This project was part of a larger international project (SPLASH) designed to estimate the abundance and determine the population structure for humpback whales throughout the North Pacific involving the governments of Canada and Mexico as well as multiple agencies within the government of the U.S. The primary study methods were photo-identification and biopsy sampling. Passive acoustics were used to aid in finding aggregations of whales. In addition, biological and oceanographic data were collected to better characterize the whale’s environment, and survey data were collected for all other cetacean and pinniped species observed. Biopsy samples were also taken from other cetacean species, primarily in areas where they have been poorly sampled in the past. The Hawaiian Island Humpback Whale Sanctuary (HIHWS) collaborated on this cruise by sending two skilled photographers on each leg of survey effort. The U.S. Navy collaborated on this cruise by funding the acoustic and oceanographic sampling.
In 1986 the U.S. National Marine Fisheries Service (NMFS) initiated a long-term, large-scale research program to monitor trends in the abundance of dolphin populations in the eastern tropical Pacific (ETP).
The California Current Cetacean and Ecosystem Assessment Survey (CalCurCEAS) is a marine mammal assessment survey of the U.S. West Coast waters. Similar research in this geographic area was conducted under the name of ORCAWALE (for Oregon, California, and Washington Line-transect Experiment) in previous years.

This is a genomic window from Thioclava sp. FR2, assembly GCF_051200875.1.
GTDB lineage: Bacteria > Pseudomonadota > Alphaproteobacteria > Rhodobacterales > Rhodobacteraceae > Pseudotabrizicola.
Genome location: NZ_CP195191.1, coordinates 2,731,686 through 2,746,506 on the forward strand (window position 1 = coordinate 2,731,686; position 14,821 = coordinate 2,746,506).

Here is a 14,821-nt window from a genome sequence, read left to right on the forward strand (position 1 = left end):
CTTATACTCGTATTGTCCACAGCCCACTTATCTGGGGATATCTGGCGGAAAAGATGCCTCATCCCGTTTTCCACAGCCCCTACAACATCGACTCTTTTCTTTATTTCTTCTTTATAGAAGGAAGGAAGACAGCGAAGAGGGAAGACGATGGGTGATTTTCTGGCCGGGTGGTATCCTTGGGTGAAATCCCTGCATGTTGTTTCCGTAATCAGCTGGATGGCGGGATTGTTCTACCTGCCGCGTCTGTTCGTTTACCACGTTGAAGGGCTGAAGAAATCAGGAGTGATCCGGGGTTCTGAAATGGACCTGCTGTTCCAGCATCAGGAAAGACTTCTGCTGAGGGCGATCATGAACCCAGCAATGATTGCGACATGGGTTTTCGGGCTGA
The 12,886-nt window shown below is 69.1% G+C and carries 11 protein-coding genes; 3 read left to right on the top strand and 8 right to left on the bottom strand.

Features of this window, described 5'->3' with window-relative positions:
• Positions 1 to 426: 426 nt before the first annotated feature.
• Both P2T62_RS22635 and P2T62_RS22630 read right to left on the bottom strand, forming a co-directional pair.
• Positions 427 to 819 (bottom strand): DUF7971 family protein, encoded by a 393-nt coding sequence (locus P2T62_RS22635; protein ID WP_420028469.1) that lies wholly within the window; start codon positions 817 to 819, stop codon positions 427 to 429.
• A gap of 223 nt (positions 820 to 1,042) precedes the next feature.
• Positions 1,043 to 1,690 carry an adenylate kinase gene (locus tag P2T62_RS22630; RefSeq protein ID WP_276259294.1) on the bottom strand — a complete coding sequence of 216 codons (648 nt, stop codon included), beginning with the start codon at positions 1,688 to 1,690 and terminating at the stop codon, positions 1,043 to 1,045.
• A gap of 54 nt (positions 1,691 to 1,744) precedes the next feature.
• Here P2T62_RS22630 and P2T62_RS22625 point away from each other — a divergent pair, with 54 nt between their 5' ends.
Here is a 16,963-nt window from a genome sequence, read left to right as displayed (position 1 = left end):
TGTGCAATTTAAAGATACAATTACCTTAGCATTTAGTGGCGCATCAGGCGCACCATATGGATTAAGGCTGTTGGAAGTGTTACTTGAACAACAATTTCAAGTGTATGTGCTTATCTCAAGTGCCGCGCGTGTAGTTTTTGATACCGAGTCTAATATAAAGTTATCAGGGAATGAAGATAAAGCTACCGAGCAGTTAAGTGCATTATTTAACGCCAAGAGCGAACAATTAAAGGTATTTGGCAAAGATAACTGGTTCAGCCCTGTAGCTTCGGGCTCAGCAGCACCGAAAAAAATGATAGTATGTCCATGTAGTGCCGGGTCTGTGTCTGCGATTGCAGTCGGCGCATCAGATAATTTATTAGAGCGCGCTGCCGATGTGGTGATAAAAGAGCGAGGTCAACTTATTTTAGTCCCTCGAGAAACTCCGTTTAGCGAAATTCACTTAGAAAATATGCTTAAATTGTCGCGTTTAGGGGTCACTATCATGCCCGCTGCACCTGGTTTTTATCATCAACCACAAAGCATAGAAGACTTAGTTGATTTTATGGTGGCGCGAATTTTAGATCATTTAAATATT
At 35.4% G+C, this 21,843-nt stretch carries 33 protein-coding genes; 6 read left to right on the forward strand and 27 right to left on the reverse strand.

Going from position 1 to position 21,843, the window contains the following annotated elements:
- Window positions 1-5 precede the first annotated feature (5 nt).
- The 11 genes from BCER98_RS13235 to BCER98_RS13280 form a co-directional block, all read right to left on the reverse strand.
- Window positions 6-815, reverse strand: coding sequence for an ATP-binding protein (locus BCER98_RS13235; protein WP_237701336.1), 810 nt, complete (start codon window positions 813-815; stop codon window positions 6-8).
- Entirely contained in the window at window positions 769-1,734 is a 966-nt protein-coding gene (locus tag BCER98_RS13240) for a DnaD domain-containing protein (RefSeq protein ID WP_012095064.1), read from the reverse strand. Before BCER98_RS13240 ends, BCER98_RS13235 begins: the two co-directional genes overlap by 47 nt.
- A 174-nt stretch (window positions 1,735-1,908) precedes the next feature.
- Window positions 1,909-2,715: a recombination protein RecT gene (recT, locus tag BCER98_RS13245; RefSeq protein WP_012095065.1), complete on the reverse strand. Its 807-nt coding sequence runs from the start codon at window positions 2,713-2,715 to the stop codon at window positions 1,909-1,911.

In 1983, the groundfish analysis project began a series of yearly cruises designed to assess the annual abundance of juvenile rockfish along the central California coast. Midwater trawls were collected and CTDs performed during late spring of every year since 1983. Initially the cruises were restricted to the San Francisco area; however, in the early 2000's, the geographic range was extended to include San Diego through Fort Bragg.
This is a collaborative research effort by an international team of scientists, including researchers from Southwest Fisheries Science Center (SWFSC) and research colleagues from Mexico, to improve methods to detect and estimate abundance of the critically endangered vaquita, or Gulf of California harbor porpoise.
In 1997, the Southwest Fisheries Science Center (SWFSC) conducted a survey designed to estimate the abundance of vaquita, the Gulf of California harbor porpoise (Phocoena sinus). This was a joint project between the fisheries agencies of the United States and Mexico.
The Stenella Abundance Research Project (STAR) is a multi-year cetacean and ecosystem assessment study designed to assess the status of dolphin stocks which have been taken as incidental catch by the yellowfin tuna purse-seine fishery in the Eastern Tropical Pacific.